jaka? bura kamienno??,

a jeszcze lepiej nieby?o??

na pewien krótki czas albo i d?ugi.

Co? jeszcze si? wydarzy, tylko gdzie i co.

Kto? wyjdzie im naprzeciw, tylko kiedy, kto,

w ilu postaciach i w jakich zamiarach.

Je?li b?dzie mia? wybór,

mo?e nie zechce by? wrogiem

i pozostawi ich przy jakim? ?yciu.

Children Of Our Age Poem By Wislawa Szymborska

Children Of Our Age – Poem by Wislawa Szymborska
We are children of our age,

it’s a political age.

All day long, all through the night,

all affairs–yours, ours, theirs–

are political affairs.

Whether you like it or not,

your genes have a political past,

your skin, a political cast,

your eyes, a political slant.

Whatever you say reverberates,

whatever you don’t say speaks for itself.

So either way you’re talking politics.

Even when you take to the woods,

you’re taking political steps

on political grounds.

Apolitical poems are also political,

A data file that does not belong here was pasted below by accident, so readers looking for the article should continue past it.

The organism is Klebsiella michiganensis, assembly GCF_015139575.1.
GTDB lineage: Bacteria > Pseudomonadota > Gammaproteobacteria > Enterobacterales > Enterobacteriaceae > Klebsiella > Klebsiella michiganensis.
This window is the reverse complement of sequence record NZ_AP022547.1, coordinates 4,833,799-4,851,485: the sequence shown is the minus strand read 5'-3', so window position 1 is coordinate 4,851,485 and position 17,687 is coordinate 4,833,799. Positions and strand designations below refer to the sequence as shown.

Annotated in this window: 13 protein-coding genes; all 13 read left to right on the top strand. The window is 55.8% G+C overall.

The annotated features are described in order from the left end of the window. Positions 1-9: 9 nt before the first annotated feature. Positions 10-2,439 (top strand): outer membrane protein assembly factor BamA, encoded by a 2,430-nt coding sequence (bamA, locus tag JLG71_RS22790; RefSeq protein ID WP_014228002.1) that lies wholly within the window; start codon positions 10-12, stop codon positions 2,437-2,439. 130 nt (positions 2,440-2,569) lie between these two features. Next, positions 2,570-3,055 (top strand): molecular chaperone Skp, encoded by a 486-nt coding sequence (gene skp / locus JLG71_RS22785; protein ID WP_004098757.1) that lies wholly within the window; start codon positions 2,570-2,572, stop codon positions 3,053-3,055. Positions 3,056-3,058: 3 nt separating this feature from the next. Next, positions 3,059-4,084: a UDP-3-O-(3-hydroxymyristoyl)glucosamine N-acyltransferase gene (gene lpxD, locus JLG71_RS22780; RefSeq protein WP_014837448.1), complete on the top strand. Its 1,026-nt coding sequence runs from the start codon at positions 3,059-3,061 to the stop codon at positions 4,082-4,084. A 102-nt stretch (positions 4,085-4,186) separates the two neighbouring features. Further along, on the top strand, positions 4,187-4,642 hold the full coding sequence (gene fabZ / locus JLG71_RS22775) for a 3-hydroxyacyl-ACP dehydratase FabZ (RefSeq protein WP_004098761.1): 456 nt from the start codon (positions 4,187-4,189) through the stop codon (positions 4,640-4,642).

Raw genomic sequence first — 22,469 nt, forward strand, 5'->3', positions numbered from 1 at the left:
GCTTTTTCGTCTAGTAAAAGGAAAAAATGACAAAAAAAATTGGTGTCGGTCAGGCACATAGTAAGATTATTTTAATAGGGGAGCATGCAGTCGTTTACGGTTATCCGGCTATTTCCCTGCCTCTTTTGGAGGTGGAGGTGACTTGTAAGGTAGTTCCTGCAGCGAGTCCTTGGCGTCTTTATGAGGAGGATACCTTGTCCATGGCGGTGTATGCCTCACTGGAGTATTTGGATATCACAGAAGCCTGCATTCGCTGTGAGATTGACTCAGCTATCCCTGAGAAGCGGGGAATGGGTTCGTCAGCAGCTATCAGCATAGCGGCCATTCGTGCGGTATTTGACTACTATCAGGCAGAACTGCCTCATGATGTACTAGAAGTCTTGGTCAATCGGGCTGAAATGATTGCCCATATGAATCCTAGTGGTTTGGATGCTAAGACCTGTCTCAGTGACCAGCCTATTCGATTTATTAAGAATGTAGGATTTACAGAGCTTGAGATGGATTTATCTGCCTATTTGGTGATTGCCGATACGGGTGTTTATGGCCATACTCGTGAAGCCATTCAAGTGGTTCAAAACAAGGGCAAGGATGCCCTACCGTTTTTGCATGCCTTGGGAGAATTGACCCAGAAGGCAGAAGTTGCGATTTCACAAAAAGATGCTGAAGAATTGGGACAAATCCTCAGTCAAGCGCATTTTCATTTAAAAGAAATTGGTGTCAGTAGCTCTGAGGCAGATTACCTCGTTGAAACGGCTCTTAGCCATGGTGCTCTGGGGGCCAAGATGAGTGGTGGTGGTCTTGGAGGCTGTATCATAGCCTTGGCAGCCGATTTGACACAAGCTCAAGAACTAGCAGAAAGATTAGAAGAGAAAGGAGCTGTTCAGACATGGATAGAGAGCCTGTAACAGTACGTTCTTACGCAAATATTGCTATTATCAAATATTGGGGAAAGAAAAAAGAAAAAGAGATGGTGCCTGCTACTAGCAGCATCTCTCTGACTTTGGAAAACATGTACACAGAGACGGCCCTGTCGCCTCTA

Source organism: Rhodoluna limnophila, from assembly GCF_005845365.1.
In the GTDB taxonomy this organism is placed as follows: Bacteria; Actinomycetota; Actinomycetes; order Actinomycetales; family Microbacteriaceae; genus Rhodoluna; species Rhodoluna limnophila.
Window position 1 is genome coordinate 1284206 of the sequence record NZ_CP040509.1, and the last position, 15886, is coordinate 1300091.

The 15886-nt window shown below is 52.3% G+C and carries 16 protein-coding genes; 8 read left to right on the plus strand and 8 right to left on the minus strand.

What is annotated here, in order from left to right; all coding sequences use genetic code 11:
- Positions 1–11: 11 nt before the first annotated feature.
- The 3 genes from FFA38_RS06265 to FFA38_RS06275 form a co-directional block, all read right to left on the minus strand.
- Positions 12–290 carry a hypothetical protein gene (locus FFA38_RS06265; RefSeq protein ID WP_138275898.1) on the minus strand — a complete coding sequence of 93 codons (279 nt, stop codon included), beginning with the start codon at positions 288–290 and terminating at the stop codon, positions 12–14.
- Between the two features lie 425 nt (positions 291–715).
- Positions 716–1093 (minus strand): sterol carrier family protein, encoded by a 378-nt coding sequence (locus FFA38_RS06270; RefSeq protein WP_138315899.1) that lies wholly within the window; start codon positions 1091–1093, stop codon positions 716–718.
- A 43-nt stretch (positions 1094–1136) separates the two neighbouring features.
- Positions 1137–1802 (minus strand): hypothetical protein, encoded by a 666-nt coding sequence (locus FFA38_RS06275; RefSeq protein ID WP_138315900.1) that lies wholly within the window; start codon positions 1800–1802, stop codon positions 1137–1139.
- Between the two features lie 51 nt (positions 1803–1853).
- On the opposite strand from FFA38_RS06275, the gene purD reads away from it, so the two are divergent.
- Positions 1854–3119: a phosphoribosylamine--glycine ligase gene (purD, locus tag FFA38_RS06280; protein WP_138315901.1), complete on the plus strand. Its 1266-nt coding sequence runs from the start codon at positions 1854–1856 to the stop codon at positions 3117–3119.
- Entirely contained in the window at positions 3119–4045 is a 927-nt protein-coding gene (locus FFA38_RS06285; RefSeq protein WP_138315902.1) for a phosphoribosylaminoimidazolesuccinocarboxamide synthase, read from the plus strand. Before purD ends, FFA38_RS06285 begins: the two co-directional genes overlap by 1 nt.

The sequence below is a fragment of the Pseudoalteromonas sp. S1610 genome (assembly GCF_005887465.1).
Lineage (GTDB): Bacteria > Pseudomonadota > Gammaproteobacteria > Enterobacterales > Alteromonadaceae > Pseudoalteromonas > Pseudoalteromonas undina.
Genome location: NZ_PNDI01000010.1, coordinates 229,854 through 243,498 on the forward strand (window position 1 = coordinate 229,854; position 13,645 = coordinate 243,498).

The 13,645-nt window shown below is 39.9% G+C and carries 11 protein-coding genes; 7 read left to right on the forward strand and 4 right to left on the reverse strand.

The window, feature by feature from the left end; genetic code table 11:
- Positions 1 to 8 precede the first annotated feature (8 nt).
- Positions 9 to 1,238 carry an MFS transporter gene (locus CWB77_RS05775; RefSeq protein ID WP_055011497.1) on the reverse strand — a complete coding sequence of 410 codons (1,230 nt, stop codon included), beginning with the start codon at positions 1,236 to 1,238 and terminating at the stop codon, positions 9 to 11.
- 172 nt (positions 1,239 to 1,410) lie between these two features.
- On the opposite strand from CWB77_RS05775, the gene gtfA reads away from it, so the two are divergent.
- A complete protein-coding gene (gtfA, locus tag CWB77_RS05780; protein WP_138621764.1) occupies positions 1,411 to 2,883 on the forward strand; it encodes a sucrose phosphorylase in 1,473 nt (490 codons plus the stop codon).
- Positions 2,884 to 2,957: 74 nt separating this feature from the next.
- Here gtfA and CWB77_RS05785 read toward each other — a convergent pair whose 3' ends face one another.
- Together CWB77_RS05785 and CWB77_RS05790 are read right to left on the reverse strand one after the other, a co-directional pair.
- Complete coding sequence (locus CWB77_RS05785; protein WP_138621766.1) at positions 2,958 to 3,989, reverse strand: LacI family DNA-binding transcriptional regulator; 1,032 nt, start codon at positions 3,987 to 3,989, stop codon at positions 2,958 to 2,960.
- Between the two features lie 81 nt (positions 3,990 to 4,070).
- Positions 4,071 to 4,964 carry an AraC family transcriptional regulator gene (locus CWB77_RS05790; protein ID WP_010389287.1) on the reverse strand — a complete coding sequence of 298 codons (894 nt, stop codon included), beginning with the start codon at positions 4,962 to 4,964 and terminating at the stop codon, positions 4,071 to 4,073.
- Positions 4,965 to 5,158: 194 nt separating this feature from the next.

and above us shines a moon

no longer purely lunar.

To be or not to be, that is the question.

And though it troubles the digestion

it’s a question, as always, of politics.

To acquire a political meaning

you don’t even have to be human.

Raw material will do,

or protein feed, or crude oil,

or a conference table whose shape

was quarreled over for months;

Should we arbitrate life and death

at a round table or a square one?

Meanwhile, people perished,

animals died,

houses burned,

and the fields ran wild

just as in times immemorial

and less political.

Under One Small Star Poem By Wislawa Szymborska

Under One Small Star – Poem by Wislawa Szymborska